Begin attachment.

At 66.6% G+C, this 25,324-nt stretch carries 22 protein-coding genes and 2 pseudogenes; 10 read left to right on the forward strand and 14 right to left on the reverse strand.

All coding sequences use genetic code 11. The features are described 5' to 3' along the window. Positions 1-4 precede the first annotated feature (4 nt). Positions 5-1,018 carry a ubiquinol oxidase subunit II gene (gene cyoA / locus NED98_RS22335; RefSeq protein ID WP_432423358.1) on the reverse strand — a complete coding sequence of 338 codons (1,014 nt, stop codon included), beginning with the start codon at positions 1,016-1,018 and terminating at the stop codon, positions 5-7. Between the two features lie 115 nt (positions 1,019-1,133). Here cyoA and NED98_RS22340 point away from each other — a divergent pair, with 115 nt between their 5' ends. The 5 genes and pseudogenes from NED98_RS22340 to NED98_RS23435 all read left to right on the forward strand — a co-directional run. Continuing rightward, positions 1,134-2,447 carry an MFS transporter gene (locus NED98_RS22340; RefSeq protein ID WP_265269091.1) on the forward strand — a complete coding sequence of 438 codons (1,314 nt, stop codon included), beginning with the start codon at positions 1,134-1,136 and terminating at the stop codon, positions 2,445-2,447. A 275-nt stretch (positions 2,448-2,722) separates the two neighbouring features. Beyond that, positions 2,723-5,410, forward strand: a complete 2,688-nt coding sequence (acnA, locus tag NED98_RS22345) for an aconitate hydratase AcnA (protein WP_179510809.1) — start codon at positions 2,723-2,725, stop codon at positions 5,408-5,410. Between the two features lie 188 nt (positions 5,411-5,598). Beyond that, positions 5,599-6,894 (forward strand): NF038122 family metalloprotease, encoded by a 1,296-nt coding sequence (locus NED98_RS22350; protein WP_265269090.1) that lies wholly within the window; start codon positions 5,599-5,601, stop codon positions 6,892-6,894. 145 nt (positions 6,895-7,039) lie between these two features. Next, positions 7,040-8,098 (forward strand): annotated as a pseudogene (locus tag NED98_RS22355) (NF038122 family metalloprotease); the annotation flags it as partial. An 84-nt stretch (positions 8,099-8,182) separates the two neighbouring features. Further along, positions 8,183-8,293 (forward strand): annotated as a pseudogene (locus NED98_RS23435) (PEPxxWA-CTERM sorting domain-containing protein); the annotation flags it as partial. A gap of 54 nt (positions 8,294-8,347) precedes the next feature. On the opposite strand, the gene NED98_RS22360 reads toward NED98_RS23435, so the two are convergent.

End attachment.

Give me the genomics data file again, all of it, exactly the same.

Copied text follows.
At 66.6% G+C, this 25,324-nt stretch carries 22 protein-coding genes and 2 pseudogenes; 10 read left to right on the forward strand and 14 right to left on the reverse strand.

All coding sequences use genetic code 11. The features are described 5' to 3' along the window. Positions 1-4 precede the first annotated feature (4 nt). Positions 5-1,018 carry a ubiquinol oxidase subunit II gene (gene cyoA / locus NED98_RS22335; RefSeq protein ID WP_432423358.1) on the reverse strand — a complete coding sequence of 338 codons (1,014 nt, stop codon included), beginning with the start codon at positions 1,016-1,018 and terminating at the stop codon, positions 5-7. Between the two features lie 115 nt (positions 1,019-1,133). Here cyoA and NED98_RS22340 point away from each other — a divergent pair, with 115 nt between their 5' ends. The 5 genes and pseudogenes from NED98_RS22340 to NED98_RS23435 all read left to right on the forward strand — a co-directional run. Continuing rightward, positions 1,134-2,447 carry an MFS transporter gene (locus NED98_RS22340; RefSeq protein ID WP_265269091.1) on the forward strand — a complete coding sequence of 438 codons (1,314 nt, stop codon included), beginning with the start codon at positions 1,134-1,136 and terminating at the stop codon, positions 2,445-2,447. A 275-nt stretch (positions 2,448-2,722) separates the two neighbouring features. Beyond that, positions 2,723-5,410, forward strand: a complete 2,688-nt coding sequence (acnA, locus tag NED98_RS22345) for an aconitate hydratase AcnA (protein WP_179510809.1) — start codon at positions 2,723-2,725, stop codon at positions 5,408-5,410. Between the two features lie 188 nt (positions 5,411-5,598). Beyond that, positions 5,599-6,894 (forward strand): NF038122 family metalloprotease, encoded by a 1,296-nt coding sequence (locus NED98_RS22350; protein WP_265269090.1) that lies wholly within the window; start codon positions 5,599-5,601, stop codon positions 6,892-6,894. 145 nt (positions 6,895-7,039) lie between these two features. Next, positions 7,040-8,098 (forward strand): annotated as a pseudogene (locus tag NED98_RS22355) (NF038122 family metalloprotease); the annotation flags it as partial. An 84-nt stretch (positions 8,099-8,182) separates the two neighbouring features. Further along, positions 8,183-8,293 (forward strand): annotated as a pseudogene (locus NED98_RS23435) (PEPxxWA-CTERM sorting domain-containing protein); the annotation flags it as partial. A gap of 54 nt (positions 8,294-8,347) precedes the next feature. On the opposite strand, the gene NED98_RS22360 reads toward NED98_RS23435, so the two are convergent.